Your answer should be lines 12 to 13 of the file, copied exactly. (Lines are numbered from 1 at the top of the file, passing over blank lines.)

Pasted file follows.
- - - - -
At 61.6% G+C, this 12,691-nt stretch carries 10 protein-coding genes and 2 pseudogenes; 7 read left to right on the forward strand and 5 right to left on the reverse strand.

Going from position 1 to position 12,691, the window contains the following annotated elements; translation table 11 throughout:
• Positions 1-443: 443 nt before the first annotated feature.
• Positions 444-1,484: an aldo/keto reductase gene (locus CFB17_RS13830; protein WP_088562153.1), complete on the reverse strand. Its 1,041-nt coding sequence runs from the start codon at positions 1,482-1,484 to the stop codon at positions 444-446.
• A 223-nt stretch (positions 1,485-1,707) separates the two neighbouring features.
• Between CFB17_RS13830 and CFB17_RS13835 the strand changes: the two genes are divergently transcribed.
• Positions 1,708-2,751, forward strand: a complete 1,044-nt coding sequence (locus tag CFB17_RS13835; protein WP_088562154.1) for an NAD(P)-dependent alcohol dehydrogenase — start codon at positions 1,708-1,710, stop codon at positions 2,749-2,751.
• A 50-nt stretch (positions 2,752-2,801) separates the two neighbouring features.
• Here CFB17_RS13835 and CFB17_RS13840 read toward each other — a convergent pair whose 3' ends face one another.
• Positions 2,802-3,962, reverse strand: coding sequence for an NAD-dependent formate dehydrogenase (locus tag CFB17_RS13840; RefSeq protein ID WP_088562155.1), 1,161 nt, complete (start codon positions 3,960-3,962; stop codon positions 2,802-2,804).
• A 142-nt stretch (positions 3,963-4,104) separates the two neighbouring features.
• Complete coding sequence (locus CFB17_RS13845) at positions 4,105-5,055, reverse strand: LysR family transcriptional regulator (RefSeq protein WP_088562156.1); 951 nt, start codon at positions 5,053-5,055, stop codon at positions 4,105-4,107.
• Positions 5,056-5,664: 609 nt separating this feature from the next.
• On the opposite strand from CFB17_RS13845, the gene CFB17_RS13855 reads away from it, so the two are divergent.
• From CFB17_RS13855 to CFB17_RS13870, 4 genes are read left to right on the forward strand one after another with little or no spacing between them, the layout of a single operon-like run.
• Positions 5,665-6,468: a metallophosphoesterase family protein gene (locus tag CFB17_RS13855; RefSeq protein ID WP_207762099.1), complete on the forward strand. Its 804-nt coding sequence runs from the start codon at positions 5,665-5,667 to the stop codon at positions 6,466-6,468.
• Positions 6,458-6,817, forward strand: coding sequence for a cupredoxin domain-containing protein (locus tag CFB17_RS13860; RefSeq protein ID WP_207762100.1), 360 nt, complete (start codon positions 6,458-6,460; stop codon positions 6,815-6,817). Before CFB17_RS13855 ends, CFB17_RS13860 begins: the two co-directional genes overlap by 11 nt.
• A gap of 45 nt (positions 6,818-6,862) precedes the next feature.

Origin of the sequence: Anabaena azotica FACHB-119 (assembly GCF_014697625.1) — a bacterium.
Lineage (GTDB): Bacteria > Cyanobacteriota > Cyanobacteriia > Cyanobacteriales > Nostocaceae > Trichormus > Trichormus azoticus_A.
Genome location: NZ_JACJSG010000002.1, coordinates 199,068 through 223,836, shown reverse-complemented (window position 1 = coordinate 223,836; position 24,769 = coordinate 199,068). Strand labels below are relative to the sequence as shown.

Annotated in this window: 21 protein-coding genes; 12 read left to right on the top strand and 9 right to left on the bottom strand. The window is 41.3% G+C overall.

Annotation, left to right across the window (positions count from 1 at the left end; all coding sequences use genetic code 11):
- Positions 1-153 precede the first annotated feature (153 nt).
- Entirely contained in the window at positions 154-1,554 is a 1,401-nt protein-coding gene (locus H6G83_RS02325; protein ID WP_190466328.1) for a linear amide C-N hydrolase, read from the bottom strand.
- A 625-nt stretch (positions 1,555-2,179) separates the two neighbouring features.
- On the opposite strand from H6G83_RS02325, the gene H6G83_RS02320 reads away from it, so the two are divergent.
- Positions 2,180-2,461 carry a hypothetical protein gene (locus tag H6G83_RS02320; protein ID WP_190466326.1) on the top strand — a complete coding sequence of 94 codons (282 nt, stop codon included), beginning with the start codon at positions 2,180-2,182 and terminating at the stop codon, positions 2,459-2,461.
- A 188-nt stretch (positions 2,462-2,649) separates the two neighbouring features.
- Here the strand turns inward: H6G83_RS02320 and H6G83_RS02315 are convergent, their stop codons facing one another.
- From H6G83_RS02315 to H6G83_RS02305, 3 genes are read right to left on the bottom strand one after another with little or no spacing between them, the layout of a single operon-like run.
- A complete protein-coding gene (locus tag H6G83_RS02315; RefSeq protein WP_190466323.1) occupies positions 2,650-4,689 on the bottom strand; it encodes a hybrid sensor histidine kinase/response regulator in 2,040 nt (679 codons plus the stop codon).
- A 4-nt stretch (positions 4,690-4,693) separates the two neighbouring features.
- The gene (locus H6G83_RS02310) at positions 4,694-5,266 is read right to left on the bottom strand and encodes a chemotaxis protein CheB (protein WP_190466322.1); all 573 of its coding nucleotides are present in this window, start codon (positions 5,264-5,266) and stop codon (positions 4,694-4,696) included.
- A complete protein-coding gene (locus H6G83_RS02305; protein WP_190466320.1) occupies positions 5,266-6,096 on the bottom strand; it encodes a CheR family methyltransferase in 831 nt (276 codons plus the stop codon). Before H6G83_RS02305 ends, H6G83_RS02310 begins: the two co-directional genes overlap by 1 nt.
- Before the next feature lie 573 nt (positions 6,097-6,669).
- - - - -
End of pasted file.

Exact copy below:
• Complete coding sequence (locus CFB17_RS13845) at positions 4,105-5,055, reverse strand: LysR family transcriptional regulator (RefSeq protein WP_088562156.1); 951 nt, start codon at positions 5,053-5,055, stop codon at positions 4,105-4,107.
• Positions 5,056-5,664: 609 nt separating this feature from the next.